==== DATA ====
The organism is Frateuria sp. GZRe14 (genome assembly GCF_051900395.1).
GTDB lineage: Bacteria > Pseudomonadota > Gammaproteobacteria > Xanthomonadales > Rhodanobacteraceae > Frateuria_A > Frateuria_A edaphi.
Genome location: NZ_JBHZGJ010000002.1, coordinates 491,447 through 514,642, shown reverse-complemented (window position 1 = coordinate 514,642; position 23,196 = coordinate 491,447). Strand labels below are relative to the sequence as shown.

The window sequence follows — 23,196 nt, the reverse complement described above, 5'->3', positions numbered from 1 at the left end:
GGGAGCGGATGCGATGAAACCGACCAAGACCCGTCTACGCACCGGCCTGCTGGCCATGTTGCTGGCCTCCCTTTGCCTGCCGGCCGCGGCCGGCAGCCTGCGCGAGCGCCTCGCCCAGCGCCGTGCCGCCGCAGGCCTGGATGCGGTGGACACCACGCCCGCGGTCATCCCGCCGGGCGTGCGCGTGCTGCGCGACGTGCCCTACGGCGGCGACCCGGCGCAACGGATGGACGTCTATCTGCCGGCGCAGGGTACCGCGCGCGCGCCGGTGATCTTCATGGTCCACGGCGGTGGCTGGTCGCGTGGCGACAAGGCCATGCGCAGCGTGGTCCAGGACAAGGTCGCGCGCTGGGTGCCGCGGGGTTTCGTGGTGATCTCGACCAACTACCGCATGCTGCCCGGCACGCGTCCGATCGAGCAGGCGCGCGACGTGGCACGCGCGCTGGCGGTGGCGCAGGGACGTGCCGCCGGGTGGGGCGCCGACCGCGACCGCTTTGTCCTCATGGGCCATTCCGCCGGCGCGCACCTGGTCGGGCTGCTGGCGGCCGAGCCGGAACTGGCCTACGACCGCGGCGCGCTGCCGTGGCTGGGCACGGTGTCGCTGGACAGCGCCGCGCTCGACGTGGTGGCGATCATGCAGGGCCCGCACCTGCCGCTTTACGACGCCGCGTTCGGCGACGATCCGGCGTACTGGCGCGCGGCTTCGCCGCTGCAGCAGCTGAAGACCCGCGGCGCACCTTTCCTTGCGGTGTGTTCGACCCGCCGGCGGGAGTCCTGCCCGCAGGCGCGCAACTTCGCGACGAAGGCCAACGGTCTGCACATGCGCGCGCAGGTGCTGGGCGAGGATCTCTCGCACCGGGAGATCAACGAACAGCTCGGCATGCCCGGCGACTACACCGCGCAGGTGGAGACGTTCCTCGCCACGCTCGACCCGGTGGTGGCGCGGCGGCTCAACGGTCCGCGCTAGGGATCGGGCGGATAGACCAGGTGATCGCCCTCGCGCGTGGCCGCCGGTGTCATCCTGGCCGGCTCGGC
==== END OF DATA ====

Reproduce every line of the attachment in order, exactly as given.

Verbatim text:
The organism is Frateuria sp. GZRe14 (genome assembly GCF_051900395.1).
GTDB lineage: Bacteria > Pseudomonadota > Gammaproteobacteria > Xanthomonadales > Rhodanobacteraceae > Frateuria_A > Frateuria_A edaphi.
Genome location: NZ_JBHZGJ010000002.1, coordinates 491,447 through 514,642, shown reverse-complemented (window position 1 = coordinate 514,642; position 23,196 = coordinate 491,447). Strand labels below are relative to the sequence as shown.

The window sequence follows — 23,196 nt, the reverse complement described above, 5'->3', positions numbered from 1 at the left end:
GGGAGCGGATGCGATGAAACCGACCAAGACCCGTCTACGCACCGGCCTGCTGGCCATGTTGCTGGCCTCCCTTTGCCTGCCGGCCGCGGCCGGCAGCCTGCGCGAGCGCCTCGCCCAGCGCCGTGCCGCCGCAGGCCTGGATGCGGTGGACACCACGCCCGCGGTCATCCCGCCGGGCGTGCGCGTGCTGCGCGACGTGCCCTACGGCGGCGACCCGGCGCAACGGATGGACGTCTATCTGCCGGCGCAGGGTACCGCGCGCGCGCCGGTGATCTTCATGGTCCACGGCGGTGGCTGGTCGCGTGGCGACAAGGCCATGCGCAGCGTGGTCCAGGACAAGGTCGCGCGCTGGGTGCCGCGGGGTTTCGTGGTGATCTCGACCAACTACCGCATGCTGCCCGGCACGCGTCCGATCGAGCAGGCGCGCGACGTGGCACGCGCGCTGGCGGTGGCGCAGGGACGTGCCGCCGGGTGGGGCGCCGACCGCGACCGCTTTGTCCTCATGGGCCATTCCGCCGGCGCGCACCTGGTCGGGCTGCTGGCGGCCGAGCCGGAACTGGCCTACGACCGCGGCGCGCTGCCGTGGCTGGGCACGGTGTCGCTGGACAGCGCCGCGCTCGACGTGGTGGCGATCATGCAGGGCCCGCACCTGCCGCTTTACGACGCCGCGTTCGGCGACGATCCGGCGTACTGGCGCGCGGCTTCGCCGCTGCAGCAGCTGAAGACCCGCGGCGCACCTTTCCTTGCGGTGTGTTCGACCCGCCGGCGGGAGTCCTGCCCGCAGGCGCGCAACTTCGCGACGAAGGCCAACGGTCTGCACATGCGCGCGCAGGTGCTGGGCGAGGATCTCTCGCACCGGGAGATCAACGAACAGCTCGGCATGCCCGGCGACTACACCGCGCAGGTGGAGACGTTCCTCGCCACGCTCGACCCGGTGGTGGCGCGGCGGCTCAACGGTCCGCGCTAGGGATCGGGCGGATAGACCAGGTGATCGCCCTCGCGCGTGGCCGCCGGTGTCATCCTGGCCGGCTCGGC